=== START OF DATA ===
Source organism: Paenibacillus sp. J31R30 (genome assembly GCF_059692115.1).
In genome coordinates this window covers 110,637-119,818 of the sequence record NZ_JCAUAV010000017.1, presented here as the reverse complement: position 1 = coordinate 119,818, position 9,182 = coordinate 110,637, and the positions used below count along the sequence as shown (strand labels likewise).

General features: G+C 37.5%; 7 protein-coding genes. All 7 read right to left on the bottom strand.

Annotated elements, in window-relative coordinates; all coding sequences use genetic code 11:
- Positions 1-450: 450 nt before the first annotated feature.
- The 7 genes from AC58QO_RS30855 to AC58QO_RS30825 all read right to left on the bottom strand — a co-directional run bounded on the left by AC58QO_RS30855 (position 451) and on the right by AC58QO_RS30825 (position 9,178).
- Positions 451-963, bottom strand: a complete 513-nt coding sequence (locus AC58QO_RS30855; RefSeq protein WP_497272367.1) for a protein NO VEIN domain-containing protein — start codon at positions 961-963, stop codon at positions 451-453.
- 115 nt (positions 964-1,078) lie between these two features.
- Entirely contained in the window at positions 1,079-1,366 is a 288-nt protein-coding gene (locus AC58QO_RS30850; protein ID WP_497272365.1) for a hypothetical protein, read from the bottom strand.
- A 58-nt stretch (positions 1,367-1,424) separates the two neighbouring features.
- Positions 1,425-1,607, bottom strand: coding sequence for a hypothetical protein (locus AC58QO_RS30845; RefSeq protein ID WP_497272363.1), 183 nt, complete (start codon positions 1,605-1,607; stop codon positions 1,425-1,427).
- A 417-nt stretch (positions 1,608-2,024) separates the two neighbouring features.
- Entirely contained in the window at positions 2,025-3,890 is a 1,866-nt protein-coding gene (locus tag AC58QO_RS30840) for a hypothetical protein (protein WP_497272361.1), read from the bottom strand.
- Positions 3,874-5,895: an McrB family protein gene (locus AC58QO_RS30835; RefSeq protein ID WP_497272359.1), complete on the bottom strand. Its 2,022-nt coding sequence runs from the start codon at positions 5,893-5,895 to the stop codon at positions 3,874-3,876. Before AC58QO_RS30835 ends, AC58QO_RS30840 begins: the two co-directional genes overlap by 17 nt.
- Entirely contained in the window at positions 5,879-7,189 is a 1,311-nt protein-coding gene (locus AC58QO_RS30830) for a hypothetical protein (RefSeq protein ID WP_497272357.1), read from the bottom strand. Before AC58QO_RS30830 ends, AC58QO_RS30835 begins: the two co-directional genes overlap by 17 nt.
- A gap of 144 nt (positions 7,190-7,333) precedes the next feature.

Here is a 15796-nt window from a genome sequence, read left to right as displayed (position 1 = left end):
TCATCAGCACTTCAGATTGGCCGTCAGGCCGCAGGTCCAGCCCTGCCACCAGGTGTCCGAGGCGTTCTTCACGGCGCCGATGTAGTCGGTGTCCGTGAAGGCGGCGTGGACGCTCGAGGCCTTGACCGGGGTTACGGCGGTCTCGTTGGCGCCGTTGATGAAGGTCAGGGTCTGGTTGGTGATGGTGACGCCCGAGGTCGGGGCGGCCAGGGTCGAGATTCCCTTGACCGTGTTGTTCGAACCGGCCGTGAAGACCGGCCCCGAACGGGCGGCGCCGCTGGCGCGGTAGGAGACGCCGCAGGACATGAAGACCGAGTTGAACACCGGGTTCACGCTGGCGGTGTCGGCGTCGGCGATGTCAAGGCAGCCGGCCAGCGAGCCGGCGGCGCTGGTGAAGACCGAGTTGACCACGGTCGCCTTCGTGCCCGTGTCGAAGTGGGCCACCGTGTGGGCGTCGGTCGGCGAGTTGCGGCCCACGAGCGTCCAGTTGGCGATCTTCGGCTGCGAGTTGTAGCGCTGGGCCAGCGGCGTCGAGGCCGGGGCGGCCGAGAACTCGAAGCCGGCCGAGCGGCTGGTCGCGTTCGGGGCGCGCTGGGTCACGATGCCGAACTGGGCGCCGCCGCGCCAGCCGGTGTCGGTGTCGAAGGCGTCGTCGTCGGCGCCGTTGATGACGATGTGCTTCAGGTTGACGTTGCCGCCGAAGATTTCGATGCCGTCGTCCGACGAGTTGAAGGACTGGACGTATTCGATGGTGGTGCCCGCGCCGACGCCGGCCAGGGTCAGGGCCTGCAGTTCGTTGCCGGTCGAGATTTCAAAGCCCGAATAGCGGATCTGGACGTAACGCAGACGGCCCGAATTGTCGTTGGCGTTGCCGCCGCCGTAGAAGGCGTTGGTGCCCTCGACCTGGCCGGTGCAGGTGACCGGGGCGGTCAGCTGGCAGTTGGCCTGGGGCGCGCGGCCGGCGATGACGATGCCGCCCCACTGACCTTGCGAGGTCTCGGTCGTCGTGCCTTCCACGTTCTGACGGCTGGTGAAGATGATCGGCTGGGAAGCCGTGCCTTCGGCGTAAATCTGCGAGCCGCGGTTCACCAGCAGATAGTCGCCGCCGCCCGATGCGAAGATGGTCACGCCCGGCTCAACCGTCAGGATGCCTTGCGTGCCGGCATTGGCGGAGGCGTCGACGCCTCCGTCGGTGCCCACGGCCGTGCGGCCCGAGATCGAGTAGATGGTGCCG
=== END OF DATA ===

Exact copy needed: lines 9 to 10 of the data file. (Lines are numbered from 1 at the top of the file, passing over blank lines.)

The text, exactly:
- Entirely contained in the window at positions 1,079-1,366 is a 288-nt protein-coding gene (locus AC58QO_RS30850; protein ID WP_497272365.1) for a hypothetical protein, read from the bottom strand.
- A 58-nt stretch (positions 1,367-1,424) separates the two neighbouring features.